Navistar’s International SuperTruck II project, developed through a project with the U.S. Department of Energy, has achieved 16 miles per gallon (14.7 liters per 100 km) using a hybrid-electric powertrain, among other technologies.
The thresholds build on advances tested in the OEM’s first SuperTruck, developed in 2009. It achieved 13 mpg (18 L/100 km).
Other enhancements in SuperTruck II included reduced weights and rolling resistance, aerodynamic improvements, and powertrain improvements, the company says.
“With co-funding by the DOE, Navistar engineers experimented with prospective technologies not currently available in the Class 8 truck market to accelerate the impact of sustainable mobility,” said Russ Zukouski, chief engineer, global innovation and principal investigator for the SuperTruck program.
“The team concentrated its design on high-voltage electrification, utilizing hybrid technology on a path toward full electrification that has the potential to be commercialized in fully electric vehicles and improve customers’ total cost of ownership (TCO) and business operations.”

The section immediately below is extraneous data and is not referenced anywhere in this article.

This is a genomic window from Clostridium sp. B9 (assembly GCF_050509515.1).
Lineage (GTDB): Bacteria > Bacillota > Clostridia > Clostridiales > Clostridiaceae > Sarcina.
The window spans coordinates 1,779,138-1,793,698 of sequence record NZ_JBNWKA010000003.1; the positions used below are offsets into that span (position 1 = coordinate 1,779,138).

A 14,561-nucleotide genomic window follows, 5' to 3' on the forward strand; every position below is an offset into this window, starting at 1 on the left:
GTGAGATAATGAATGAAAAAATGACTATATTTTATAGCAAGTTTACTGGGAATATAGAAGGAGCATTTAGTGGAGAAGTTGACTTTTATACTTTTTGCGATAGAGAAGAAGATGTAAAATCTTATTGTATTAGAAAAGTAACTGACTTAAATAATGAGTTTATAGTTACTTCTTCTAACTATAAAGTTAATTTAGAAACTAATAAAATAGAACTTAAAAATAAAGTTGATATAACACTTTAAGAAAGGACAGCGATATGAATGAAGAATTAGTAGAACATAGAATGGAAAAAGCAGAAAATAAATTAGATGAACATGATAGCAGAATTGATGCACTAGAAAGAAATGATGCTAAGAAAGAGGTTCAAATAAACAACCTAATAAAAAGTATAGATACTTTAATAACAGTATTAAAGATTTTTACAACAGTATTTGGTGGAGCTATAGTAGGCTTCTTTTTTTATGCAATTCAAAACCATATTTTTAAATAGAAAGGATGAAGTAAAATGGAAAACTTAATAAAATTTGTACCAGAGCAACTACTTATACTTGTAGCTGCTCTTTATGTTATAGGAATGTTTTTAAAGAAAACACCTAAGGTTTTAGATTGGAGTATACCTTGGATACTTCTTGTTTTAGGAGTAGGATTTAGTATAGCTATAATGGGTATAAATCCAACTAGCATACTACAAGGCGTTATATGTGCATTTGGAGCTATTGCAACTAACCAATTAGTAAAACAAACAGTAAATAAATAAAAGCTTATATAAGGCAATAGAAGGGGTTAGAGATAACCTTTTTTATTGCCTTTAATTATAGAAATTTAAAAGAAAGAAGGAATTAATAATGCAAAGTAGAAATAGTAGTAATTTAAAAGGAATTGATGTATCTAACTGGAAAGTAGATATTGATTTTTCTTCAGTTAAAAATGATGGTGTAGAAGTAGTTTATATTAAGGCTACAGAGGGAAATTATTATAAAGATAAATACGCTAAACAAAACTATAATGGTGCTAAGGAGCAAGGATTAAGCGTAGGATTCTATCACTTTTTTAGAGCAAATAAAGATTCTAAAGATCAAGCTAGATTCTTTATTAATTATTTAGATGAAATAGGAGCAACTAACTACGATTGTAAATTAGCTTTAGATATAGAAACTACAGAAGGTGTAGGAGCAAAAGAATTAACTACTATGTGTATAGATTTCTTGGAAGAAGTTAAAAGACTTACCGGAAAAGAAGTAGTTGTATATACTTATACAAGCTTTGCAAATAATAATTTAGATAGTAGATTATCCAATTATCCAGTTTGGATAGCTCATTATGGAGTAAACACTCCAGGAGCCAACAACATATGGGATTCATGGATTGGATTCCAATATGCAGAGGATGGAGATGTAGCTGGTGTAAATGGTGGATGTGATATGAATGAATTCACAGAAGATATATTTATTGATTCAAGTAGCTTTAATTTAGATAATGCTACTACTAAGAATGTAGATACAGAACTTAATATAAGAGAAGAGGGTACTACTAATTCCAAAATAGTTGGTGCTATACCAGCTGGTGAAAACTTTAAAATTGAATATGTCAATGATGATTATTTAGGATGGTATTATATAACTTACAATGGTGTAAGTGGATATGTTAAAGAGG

The results boosted freight efficiency over the 2009 vehicle by 170%, as well as 55% brake thermal efficiency. The manufacturer also measured the total cost of ownership for underlying technologies, and high-voltage systems.
A composite trailer
“Navistar is the only OEM to build a trailer to provide the most accurate testing results possible,” added Dean Oppermann, chief engineer – advanced truck. “It includes a 100% composite box designed for minimum aerodynamic drag with light weight, integrated cross members, controlled underbody flow with composite aero treatments, next-generation solar panels with connectivity options, and ride height control.”
Navistar partnered with Bosch on the high-voltage accessories and technologies.
Engine improvements, meanwhile, touched on combustion, friction, gas exchange and airflows. A redesigned cylinder head and the dual-overhead cam engine, along with an enhanced fuel system, boosted fuel economy 2%.
Aftertreatment upgrades including diesel exhausted fluid (DEF) dosing, improved mixing and lower restrictions, and new selective catalytic reduction (SCR) formulas.
“A full system approach was required to achieve 55.2% brake thermal efficiency,” said Jim Cigler, chief engineer – advanced engine. “Navistar was able to identify new ways to push our engines to the next level of efficiency.”
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